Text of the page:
A Juneau man has made a film about the Storis, a dainty icebreaker by polar standards, that rescued mariners and enforced the law along Alaska’s coast for almost 60 years.
It took Damon Stuebner eight years to make this documentary. He and his wife, Rebecca Smith, worked on it between their state jobs, as their time and money allowed. Now, they recoup $20 at a time with the sale of each DVD.
“It was a labor of love,” Stuebner said.
Sometimes, love shows up when you least expect it. This one came on a snowy night in Juneau, when Stuebner and Smith were in the throes of moving.
“We were moving into a house and someone walked by and said they were working with a group to save this old military ship from a scrapyard and thought I’d be a good person to work on it,” he said. “And my reaction at the time was, ‘Sorry, I’m moving into a house. I don’t have the time.’ But he kept insisting and finally I relented.”
Stuebner is a former TV news videographer who now works for the state division that includes archives. He and Smith traveled to the National Archives and elsewhere in the Lower 48 to find records, videos and photographs, and to conduct interviews. The result is a 1 hour and 40 minute documentary. It traces Storis’ journey, from its work in World War II, to its long history in Alaska dating to 1948 when it came to Juneau. Stuebner said the story of the ship tells Alaska’s story.
“Storis was there for the Exxon Valdez oil spill. It was there for the trans-Alaska pipeline construction. It was there for the 1964 Earthquake … It was the very first ship to have law enforcement seizures in the Bering Sea.”
Storis was the first, the last or the oldest in a lot of categories. It was the first American ship, for instance, to travel the Northwest Passage, from the Bering Sea through the Arctic to the Eastern Seaboard.
It’s a gripping part of the movie, as Storis and its two companion ships battled thickening ice. Mariners describe being stuck and lifted by the ice, relentless elements, and extreme listing.
As Stuebner’s film tells it, the Storis wasn’t so much stuck in ice as getting pushed out of it, as the sea froze under the hull. The film includes footage of crewmembers walking on the jumbled ice, trying everything — even dynamite — to release the cutters.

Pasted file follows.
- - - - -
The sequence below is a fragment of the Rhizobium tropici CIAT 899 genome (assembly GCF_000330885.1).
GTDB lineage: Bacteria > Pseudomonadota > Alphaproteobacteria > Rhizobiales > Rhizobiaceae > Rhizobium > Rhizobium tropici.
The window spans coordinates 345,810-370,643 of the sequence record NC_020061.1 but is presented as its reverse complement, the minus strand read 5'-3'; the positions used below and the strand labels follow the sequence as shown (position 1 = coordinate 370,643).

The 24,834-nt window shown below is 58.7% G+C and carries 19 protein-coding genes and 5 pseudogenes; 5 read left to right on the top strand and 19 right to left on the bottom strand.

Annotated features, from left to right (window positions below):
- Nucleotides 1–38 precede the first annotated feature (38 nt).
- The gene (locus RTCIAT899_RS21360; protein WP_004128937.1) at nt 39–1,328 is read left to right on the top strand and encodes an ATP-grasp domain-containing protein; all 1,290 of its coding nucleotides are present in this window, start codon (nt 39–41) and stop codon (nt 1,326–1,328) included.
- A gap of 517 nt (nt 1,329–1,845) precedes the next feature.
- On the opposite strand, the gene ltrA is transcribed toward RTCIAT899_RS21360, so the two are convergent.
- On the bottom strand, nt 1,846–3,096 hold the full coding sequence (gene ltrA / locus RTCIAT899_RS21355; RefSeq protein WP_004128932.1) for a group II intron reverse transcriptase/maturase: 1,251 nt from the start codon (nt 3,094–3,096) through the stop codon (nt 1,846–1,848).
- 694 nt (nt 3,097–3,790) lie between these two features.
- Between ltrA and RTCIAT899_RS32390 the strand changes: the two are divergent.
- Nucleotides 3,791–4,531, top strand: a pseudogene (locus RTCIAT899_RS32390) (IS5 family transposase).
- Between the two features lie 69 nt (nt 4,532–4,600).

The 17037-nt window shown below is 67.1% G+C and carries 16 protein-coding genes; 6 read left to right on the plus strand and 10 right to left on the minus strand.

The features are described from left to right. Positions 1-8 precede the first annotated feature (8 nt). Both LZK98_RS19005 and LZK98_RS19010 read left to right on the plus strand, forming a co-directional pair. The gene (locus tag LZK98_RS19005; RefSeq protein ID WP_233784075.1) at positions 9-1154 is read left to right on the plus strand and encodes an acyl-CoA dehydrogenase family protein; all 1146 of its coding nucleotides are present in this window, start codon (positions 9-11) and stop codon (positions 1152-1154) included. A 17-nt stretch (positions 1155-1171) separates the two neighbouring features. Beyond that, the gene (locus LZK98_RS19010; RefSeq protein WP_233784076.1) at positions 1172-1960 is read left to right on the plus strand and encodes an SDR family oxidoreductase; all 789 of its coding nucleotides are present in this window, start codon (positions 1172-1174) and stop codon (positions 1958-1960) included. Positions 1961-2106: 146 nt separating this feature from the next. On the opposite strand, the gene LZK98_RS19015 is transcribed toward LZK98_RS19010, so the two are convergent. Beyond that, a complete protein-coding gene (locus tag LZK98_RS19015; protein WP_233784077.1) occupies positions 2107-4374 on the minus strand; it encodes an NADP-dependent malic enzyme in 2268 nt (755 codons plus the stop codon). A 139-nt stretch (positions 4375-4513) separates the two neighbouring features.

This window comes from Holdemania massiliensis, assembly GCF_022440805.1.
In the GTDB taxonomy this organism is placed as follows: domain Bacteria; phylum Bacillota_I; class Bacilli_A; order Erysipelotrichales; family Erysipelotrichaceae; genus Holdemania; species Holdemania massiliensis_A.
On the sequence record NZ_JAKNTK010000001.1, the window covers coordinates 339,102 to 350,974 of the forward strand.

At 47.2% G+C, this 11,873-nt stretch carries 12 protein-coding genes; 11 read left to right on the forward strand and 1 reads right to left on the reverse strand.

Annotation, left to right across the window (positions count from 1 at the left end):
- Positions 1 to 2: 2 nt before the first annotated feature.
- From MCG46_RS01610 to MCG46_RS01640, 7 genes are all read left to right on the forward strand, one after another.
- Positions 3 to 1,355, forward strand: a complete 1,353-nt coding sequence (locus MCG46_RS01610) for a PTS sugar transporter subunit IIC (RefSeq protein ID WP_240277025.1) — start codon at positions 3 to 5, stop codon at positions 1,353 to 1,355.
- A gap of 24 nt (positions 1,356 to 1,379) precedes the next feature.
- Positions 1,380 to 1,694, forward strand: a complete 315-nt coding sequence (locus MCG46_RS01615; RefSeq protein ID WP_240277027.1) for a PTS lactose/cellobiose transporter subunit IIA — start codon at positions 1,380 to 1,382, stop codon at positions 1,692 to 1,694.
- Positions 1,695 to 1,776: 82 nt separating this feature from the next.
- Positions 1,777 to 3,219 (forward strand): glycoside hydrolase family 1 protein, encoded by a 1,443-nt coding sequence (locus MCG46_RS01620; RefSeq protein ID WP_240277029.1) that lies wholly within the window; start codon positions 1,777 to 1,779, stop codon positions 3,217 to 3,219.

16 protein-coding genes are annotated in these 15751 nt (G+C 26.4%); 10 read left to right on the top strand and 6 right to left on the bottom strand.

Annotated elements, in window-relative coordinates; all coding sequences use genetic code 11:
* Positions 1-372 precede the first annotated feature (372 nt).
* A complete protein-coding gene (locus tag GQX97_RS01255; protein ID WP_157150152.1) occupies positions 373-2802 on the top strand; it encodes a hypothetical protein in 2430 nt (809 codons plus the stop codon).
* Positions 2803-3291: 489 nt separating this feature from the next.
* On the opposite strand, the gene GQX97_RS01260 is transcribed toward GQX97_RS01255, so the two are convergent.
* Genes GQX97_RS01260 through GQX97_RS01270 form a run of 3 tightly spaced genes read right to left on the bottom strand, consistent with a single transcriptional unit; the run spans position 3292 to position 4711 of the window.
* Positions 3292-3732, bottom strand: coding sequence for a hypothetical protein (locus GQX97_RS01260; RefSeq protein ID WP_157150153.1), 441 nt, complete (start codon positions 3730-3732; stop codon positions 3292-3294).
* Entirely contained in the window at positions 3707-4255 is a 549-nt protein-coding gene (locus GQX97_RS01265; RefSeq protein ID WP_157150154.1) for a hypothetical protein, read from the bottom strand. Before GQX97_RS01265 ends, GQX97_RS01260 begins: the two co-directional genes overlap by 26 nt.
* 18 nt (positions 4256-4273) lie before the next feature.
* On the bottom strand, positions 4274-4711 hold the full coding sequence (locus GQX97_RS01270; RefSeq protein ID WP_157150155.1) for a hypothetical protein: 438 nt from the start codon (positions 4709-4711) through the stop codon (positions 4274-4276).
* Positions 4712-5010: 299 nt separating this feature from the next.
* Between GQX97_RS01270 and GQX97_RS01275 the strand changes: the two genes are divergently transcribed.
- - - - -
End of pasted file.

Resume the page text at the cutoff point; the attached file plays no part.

Perhaps most suspenseful is the story of Storis’ attempt to rescue the fishermen of the Alaskan Monarch in the Bering Sea in 1990. It’s a saga told with interviews and video from multiple cameras that were on scene.
“They had to use the basket as kind of a dredge to get the basket down into the ice and get those people out of the ice and up into the helicopter.”
In 1991, Storis became the oldest Coast Guard ship, the so-called queen of the fleet. She held the crown for 16 years. The documentary shows her decommissioning and her exile, stripped of all ornament and instrument, anchored in purgatory in a California bay.
When Stuebner began his film, a group was working to save the Storis as a museum. Juneau attorney Joe Geldhof was part of the museum group.
“The Storis was a vessel worth preserving. It just didn’t happen,” Geldhof said.
In 2013, the U.S. government sold Storis for $70,000 and she was taken away for scrap. The Alaska congressional delegation tried to pass a bill to spare her for a museum. Geldhof said it’s not that anyone really opposed the idea. But, he said, Storis was lost in the congressional scuffle.
“Do I feel bad that we didn’t save the ship? Sure, but I’m really pleased to see we brought together a lot of people and we’re commemorating the people who sailed the ship,” he said.
The documentary, Geldhof said, now serves as the ship’s memorial. It’s called “STORIS: The Galloping Ghost of the Alaskan Coast.”
As for Stuebner, he’s already working on his next Coast Guard documentary.
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